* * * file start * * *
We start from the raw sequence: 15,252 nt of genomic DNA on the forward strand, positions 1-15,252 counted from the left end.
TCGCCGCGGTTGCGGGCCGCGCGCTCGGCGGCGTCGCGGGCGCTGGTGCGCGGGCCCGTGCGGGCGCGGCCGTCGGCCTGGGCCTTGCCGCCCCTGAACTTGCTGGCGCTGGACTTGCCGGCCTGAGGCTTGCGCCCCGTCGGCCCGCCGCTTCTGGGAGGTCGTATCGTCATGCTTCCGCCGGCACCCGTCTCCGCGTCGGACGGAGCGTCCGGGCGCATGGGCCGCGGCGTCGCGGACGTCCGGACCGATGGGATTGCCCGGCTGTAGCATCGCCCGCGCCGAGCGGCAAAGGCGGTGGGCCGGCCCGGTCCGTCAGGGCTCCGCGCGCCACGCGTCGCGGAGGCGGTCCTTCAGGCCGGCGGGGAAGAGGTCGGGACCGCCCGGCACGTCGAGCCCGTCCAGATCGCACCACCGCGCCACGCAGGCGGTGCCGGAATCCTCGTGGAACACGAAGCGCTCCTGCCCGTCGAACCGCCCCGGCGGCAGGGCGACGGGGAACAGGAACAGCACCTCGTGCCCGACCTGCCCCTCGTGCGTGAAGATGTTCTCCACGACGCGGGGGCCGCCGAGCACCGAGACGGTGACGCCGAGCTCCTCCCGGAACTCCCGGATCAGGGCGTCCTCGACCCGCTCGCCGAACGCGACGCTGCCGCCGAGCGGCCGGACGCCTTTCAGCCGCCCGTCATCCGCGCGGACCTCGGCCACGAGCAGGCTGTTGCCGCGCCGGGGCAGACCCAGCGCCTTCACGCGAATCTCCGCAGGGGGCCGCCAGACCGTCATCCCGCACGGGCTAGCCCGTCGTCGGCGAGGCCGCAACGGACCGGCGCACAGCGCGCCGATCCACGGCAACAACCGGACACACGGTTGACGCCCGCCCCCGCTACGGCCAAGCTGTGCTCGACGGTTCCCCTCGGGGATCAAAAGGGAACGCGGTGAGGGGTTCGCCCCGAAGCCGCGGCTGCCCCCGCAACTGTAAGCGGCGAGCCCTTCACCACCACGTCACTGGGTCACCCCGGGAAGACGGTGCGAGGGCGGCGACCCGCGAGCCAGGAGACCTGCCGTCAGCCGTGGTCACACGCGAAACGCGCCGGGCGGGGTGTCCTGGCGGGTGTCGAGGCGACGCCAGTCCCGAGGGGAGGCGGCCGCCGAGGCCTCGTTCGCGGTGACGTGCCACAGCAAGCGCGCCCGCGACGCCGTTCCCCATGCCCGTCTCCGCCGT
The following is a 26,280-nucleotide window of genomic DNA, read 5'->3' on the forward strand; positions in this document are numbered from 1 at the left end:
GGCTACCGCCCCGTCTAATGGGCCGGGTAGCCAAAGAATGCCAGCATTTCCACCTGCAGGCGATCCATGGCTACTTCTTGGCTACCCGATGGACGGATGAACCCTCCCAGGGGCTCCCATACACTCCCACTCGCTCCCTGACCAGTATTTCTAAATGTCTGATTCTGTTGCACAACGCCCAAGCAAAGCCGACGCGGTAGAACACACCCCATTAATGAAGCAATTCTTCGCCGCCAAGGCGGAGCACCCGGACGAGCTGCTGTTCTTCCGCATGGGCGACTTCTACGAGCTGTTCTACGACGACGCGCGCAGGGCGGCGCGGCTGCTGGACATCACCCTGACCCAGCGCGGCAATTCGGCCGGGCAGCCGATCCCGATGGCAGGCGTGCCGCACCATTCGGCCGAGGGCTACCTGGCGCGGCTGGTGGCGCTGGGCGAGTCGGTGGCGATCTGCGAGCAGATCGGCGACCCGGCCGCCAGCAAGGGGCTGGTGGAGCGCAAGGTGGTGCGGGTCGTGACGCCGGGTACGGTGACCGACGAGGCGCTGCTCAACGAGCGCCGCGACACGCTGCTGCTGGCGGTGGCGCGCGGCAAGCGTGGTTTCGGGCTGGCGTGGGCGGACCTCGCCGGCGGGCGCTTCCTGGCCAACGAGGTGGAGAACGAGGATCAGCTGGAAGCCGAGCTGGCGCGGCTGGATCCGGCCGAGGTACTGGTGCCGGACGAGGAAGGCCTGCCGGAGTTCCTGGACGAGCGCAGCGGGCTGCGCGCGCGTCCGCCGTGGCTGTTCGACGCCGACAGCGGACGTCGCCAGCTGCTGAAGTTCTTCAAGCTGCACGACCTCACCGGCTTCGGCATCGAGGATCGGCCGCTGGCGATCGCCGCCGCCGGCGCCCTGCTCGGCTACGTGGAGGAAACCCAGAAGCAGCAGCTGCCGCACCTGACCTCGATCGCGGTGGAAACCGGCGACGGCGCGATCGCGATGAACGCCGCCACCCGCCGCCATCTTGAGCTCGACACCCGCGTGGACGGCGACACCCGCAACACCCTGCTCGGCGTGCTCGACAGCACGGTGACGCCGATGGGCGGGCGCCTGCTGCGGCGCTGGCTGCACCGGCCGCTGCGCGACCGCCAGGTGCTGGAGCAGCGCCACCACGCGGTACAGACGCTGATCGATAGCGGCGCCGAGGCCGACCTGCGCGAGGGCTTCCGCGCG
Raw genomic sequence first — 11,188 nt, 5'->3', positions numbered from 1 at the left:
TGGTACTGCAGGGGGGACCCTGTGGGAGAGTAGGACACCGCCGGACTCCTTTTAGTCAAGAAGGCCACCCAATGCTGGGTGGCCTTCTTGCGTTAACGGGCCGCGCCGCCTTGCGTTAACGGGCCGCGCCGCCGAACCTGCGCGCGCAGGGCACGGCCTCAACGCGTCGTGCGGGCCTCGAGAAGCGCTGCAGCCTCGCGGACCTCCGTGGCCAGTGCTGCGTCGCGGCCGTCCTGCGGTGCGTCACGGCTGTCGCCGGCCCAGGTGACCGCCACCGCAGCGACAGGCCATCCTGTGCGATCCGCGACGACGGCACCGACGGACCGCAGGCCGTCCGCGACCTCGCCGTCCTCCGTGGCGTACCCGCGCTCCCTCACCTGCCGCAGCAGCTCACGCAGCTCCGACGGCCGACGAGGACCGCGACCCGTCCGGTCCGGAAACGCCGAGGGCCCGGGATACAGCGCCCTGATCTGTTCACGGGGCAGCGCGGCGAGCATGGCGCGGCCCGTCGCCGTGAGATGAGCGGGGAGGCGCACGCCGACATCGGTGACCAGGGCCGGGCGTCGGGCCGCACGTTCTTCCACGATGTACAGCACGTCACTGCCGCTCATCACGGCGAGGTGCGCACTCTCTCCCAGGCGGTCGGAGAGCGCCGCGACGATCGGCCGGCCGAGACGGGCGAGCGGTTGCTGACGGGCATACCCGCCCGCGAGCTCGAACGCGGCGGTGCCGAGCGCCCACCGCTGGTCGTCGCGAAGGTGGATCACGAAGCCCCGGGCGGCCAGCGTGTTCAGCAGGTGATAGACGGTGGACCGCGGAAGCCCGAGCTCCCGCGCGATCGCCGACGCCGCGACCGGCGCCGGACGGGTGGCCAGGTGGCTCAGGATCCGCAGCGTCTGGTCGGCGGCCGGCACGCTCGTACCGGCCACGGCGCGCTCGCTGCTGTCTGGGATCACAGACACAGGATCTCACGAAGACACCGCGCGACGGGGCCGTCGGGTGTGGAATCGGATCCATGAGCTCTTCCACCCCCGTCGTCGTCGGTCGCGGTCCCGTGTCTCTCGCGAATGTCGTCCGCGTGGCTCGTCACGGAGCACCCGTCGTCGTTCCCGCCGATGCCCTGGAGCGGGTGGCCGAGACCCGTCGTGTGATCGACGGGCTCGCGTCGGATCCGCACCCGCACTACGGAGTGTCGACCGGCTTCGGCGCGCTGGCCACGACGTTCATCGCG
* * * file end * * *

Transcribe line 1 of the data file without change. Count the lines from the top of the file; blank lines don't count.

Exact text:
We start from the raw sequence: 15,252 nt of genomic DNA on the forward strand, positions 1-15,252 counted from the left end.